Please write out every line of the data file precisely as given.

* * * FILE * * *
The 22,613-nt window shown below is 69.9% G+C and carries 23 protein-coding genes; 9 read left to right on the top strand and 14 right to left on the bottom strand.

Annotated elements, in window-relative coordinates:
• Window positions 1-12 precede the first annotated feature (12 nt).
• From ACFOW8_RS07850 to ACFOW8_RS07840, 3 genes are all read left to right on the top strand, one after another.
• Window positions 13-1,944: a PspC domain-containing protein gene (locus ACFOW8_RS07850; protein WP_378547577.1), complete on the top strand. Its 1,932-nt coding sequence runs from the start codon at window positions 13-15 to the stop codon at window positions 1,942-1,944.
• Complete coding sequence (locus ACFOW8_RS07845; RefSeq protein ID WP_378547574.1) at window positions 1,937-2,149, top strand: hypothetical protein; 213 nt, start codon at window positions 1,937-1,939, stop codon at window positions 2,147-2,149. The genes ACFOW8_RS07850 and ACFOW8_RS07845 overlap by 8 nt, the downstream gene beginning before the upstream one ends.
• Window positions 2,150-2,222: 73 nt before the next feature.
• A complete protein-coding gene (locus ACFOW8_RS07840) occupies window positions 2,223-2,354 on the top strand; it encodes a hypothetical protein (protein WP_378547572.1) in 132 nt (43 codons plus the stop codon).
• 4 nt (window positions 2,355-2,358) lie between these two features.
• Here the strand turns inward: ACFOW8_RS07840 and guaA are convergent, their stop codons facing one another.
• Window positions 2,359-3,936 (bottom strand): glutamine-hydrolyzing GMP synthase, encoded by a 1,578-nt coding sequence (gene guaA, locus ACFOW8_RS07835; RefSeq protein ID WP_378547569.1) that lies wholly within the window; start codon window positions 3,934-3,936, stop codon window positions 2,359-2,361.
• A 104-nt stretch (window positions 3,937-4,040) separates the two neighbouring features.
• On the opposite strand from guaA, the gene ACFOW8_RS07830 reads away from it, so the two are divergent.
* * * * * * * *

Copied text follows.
The 22,613-nt window shown below is 69.9% G+C and carries 23 protein-coding genes; 9 read left to right on the top strand and 14 right to left on the bottom strand.

Annotated elements, in window-relative coordinates:
• Window positions 1-12 precede the first annotated feature (12 nt).
• From ACFOW8_RS07850 to ACFOW8_RS07840, 3 genes are all read left to right on the top strand, one after another.
• Window positions 13-1,944: a PspC domain-containing protein gene (locus ACFOW8_RS07850; protein WP_378547577.1), complete on the top strand. Its 1,932-nt coding sequence runs from the start codon at window positions 13-15 to the stop codon at window positions 1,942-1,944.
• Complete coding sequence (locus ACFOW8_RS07845; RefSeq protein ID WP_378547574.1) at window positions 1,937-2,149, top strand: hypothetical protein; 213 nt, start codon at window positions 1,937-1,939, stop codon at window positions 2,147-2,149. The genes ACFOW8_RS07850 and ACFOW8_RS07845 overlap by 8 nt, the downstream gene beginning before the upstream one ends.
• Window positions 2,150-2,222: 73 nt before the next feature.
• A complete protein-coding gene (locus ACFOW8_RS07840) occupies window positions 2,223-2,354 on the top strand; it encodes a hypothetical protein (protein WP_378547572.1) in 132 nt (43 codons plus the stop codon).
• 4 nt (window positions 2,355-2,358) lie between these two features.
• Here the strand turns inward: ACFOW8_RS07840 and guaA are convergent, their stop codons facing one another.
• Window positions 2,359-3,936 (bottom strand): glutamine-hydrolyzing GMP synthase, encoded by a 1,578-nt coding sequence (gene guaA, locus ACFOW8_RS07835; RefSeq protein ID WP_378547569.1) that lies wholly within the window; start codon window positions 3,934-3,936, stop codon window positions 2,359-2,361.
• A 104-nt stretch (window positions 3,937-4,040) separates the two neighbouring features.
• On the opposite strand from guaA, the gene ACFOW8_RS07830 reads away from it, so the two are divergent.